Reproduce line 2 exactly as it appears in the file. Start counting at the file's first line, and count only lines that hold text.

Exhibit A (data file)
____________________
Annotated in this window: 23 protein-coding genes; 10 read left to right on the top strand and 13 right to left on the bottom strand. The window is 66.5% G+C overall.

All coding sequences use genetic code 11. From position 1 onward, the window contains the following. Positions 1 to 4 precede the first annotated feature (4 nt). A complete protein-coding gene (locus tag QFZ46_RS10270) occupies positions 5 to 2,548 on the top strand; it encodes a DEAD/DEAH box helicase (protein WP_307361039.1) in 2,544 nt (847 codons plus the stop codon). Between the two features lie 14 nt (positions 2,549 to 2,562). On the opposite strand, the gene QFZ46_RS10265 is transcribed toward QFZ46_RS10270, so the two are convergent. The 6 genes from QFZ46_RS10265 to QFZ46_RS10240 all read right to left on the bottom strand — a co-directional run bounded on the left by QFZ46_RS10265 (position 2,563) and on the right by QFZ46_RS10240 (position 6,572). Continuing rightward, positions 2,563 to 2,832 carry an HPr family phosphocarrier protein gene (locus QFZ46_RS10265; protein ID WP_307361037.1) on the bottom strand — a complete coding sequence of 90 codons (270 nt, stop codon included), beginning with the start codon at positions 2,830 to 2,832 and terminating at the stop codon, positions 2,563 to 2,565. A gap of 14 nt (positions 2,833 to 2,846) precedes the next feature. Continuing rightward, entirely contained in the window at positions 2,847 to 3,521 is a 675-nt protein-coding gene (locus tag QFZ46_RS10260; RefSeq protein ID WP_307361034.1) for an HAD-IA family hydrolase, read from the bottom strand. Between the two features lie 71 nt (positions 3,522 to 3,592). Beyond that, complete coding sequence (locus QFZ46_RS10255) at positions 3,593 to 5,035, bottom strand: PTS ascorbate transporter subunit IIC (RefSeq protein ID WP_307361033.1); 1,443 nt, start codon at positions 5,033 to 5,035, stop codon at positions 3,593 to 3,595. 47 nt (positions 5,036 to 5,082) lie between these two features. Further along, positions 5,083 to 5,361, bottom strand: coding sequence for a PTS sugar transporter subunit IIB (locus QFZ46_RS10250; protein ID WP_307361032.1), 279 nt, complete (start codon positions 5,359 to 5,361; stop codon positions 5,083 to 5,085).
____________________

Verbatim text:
All coding sequences use genetic code 11. From position 1 onward, the window contains the following. Positions 1 to 4 precede the first annotated feature (4 nt). A complete protein-coding gene (locus tag QFZ46_RS10270) occupies positions 5 to 2,548 on the top strand; it encodes a DEAD/DEAH box helicase (protein WP_307361039.1) in 2,544 nt (847 codons plus the stop codon). Between the two features lie 14 nt (positions 2,549 to 2,562). On the opposite strand, the gene QFZ46_RS10265 is transcribed toward QFZ46_RS10270, so the two are convergent. The 6 genes from QFZ46_RS10265 to QFZ46_RS10240 all read right to left on the bottom strand — a co-directional run bounded on the left by QFZ46_RS10265 (position 2,563) and on the right by QFZ46_RS10240 (position 6,572). Continuing rightward, positions 2,563 to 2,832 carry an HPr family phosphocarrier protein gene (locus QFZ46_RS10265; protein ID WP_307361037.1) on the bottom strand — a complete coding sequence of 90 codons (270 nt, stop codon included), beginning with the start codon at positions 2,830 to 2,832 and terminating at the stop codon, positions 2,563 to 2,565. A gap of 14 nt (positions 2,833 to 2,846) precedes the next feature. Continuing rightward, entirely contained in the window at positions 2,847 to 3,521 is a 675-nt protein-coding gene (locus tag QFZ46_RS10260; RefSeq protein ID WP_307361034.1) for an HAD-IA family hydrolase, read from the bottom strand. Between the two features lie 71 nt (positions 3,522 to 3,592). Beyond that, complete coding sequence (locus QFZ46_RS10255) at positions 3,593 to 5,035, bottom strand: PTS ascorbate transporter subunit IIC (RefSeq protein ID WP_307361033.1); 1,443 nt, start codon at positions 5,033 to 5,035, stop codon at positions 3,593 to 3,595. 47 nt (positions 5,036 to 5,082) lie between these two features. Further along, positions 5,083 to 5,361, bottom strand: coding sequence for a PTS sugar transporter subunit IIB (locus QFZ46_RS10250; protein ID WP_307361032.1), 279 nt, complete (start codon positions 5,359 to 5,361; stop codon positions 5,083 to 5,085).